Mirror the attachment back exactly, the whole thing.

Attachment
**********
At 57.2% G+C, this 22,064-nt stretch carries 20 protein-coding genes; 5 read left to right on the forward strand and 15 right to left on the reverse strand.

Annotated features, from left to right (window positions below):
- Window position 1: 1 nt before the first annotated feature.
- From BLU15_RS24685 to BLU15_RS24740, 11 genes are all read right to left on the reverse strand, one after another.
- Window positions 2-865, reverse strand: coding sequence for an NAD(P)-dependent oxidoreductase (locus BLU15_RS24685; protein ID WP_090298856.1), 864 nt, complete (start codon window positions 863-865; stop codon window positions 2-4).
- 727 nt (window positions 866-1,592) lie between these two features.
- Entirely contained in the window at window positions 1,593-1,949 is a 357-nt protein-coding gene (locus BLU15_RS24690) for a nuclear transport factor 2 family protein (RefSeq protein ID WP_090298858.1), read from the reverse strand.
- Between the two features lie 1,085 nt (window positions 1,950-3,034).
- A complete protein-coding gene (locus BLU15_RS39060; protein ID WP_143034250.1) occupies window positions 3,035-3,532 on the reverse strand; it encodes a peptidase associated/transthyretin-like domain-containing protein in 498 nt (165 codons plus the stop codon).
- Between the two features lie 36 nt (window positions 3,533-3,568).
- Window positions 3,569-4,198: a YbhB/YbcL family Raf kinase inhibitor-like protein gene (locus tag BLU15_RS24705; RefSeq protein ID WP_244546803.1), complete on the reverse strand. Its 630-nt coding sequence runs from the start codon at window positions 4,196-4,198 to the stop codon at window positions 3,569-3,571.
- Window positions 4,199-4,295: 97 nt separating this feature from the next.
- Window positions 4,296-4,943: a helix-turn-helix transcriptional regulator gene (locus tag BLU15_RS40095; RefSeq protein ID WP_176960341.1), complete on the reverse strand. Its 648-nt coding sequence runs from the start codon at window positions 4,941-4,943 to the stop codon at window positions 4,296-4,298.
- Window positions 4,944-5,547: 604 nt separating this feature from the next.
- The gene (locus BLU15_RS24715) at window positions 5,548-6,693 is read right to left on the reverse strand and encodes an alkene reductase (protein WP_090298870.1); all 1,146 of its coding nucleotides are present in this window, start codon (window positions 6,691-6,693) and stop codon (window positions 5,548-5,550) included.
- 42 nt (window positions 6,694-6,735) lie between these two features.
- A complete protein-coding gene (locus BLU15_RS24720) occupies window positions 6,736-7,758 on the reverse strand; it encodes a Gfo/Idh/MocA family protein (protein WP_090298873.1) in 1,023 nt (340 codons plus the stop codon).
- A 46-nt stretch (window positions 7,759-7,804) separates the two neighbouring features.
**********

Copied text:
At 57.2% G+C, this 22,064-nt stretch carries 20 protein-coding genes; 5 read left to right on the forward strand and 15 right to left on the reverse strand.

Annotated features, from left to right (window positions below):
- Window position 1: 1 nt before the first annotated feature.
- From BLU15_RS24685 to BLU15_RS24740, 11 genes are all read right to left on the reverse strand, one after another.
- Window positions 2-865, reverse strand: coding sequence for an NAD(P)-dependent oxidoreductase (locus BLU15_RS24685; protein ID WP_090298856.1), 864 nt, complete (start codon window positions 863-865; stop codon window positions 2-4).
- 727 nt (window positions 866-1,592) lie between these two features.
- Entirely contained in the window at window positions 1,593-1,949 is a 357-nt protein-coding gene (locus BLU15_RS24690) for a nuclear transport factor 2 family protein (RefSeq protein ID WP_090298858.1), read from the reverse strand.
- Between the two features lie 1,085 nt (window positions 1,950-3,034).
- A complete protein-coding gene (locus BLU15_RS39060; protein ID WP_143034250.1) occupies window positions 3,035-3,532 on the reverse strand; it encodes a peptidase associated/transthyretin-like domain-containing protein in 498 nt (165 codons plus the stop codon).
- Between the two features lie 36 nt (window positions 3,533-3,568).
- Window positions 3,569-4,198: a YbhB/YbcL family Raf kinase inhibitor-like protein gene (locus tag BLU15_RS24705; RefSeq protein ID WP_244546803.1), complete on the reverse strand. Its 630-nt coding sequence runs from the start codon at window positions 4,196-4,198 to the stop codon at window positions 3,569-3,571.
- Window positions 4,199-4,295: 97 nt separating this feature from the next.
- Window positions 4,296-4,943: a helix-turn-helix transcriptional regulator gene (locus tag BLU15_RS40095; RefSeq protein ID WP_176960341.1), complete on the reverse strand. Its 648-nt coding sequence runs from the start codon at window positions 4,941-4,943 to the stop codon at window positions 4,296-4,298.
- Window positions 4,944-5,547: 604 nt separating this feature from the next.
- The gene (locus BLU15_RS24715) at window positions 5,548-6,693 is read right to left on the reverse strand and encodes an alkene reductase (protein WP_090298870.1); all 1,146 of its coding nucleotides are present in this window, start codon (window positions 6,691-6,693) and stop codon (window positions 5,548-5,550) included.
- 42 nt (window positions 6,694-6,735) lie between these two features.
- A complete protein-coding gene (locus BLU15_RS24720) occupies window positions 6,736-7,758 on the reverse strand; it encodes a Gfo/Idh/MocA family protein (protein WP_090298873.1) in 1,023 nt (340 codons plus the stop codon).
- A 46-nt stretch (window positions 7,759-7,804) separates the two neighbouring features.